Taking the long-term view, we try not to focus too much on quarterly earnings "misses." No. 8 biotechGilead Sciences
Make no mistake: Gilead missed badly. Where investors were looking for around $230 million in revenues in the third quarter, Gilead brought in a mere $200.4 million. The miss can be attributed to Viread, the company's lead AIDS drug, which drew sales of $115.4 million -- well short of the $150 million estimate. As a result, the stock shot nearly 15% lower to $50.83 in after-hours trading.
But here's the deal: Viread sales were down 31%, as wholesaler buying in front of a scheduled price increase had inflated sales last quarter. This led to an inventory build up, which led, in turn, to higher than expected inventory drawdowns at wholesalers in the range of $33 million to $37 million, which cut into third-quarter sales.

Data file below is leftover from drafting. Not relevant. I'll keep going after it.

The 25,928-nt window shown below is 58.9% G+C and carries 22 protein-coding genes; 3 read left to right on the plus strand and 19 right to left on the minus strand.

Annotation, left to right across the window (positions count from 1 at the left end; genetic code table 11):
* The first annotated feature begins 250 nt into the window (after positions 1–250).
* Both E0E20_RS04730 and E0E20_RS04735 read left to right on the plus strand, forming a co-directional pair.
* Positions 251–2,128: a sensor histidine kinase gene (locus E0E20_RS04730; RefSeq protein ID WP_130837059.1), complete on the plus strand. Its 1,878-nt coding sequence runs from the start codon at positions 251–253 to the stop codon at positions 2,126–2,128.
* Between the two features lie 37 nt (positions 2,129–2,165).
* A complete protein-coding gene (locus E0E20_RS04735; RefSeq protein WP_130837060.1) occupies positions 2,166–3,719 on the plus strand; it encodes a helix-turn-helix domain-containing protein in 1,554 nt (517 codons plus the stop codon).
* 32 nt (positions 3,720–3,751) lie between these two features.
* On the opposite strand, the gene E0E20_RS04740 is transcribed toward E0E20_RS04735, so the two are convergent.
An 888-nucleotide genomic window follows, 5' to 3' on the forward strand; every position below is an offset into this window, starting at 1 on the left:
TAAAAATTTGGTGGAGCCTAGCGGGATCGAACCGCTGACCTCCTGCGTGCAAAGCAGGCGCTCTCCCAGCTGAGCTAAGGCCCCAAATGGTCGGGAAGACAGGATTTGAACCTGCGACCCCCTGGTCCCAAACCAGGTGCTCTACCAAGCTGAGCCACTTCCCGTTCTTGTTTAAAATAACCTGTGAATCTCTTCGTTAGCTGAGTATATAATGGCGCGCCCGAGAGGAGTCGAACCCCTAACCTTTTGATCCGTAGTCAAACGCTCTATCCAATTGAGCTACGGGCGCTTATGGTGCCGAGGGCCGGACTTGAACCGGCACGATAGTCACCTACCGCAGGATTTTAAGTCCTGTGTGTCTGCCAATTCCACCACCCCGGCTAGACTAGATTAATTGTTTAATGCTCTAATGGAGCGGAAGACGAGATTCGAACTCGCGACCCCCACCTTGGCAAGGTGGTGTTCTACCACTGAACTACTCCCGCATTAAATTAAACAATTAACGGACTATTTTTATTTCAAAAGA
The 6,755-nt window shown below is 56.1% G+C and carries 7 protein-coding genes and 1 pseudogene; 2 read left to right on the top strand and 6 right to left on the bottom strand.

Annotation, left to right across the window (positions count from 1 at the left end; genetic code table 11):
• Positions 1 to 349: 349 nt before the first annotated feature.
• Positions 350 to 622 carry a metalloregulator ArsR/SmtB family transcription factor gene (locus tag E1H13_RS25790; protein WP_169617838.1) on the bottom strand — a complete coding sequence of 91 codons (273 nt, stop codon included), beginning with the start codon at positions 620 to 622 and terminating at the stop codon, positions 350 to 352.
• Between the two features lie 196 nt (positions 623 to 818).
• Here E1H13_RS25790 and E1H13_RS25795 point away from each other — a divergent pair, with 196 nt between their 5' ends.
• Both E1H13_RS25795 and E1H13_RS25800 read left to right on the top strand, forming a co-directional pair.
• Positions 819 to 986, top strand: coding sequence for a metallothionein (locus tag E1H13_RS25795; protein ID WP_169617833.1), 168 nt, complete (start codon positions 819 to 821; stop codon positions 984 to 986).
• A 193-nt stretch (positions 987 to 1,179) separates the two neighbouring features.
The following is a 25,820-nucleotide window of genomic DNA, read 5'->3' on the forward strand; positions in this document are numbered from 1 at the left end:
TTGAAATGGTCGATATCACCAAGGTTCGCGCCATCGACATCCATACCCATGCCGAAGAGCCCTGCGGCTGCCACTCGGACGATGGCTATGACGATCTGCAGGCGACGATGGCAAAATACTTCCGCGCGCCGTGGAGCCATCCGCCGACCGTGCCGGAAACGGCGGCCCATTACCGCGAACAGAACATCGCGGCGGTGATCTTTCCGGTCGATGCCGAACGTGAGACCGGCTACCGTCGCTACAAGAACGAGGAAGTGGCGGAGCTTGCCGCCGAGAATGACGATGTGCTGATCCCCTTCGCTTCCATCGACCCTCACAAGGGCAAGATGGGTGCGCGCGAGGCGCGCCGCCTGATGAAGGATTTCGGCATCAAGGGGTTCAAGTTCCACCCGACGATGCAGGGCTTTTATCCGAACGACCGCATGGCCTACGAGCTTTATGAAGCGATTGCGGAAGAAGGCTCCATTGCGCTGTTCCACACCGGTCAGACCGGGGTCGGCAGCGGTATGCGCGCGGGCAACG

If investors made a mistake, it was pricing too much of Viread's second-quarter success into the stock. So maybe Gilead missed this quarter (it did). And perhaps the second quarter was an anomaly (it was). Either way, as long as the problem is not systemic, it won't matter much over the long haul.
Look at it another way: If you had paid $7 a share for GILD on October 29, 1998 and held, you'd be looking at a five bagger. And if today, you choose to take the long view, and GILD returns another 400% in five years, it won't matter if sales were a bit lumpy and which quarter missed.
Jeff Hwang can be reached at JHwang@fool.com.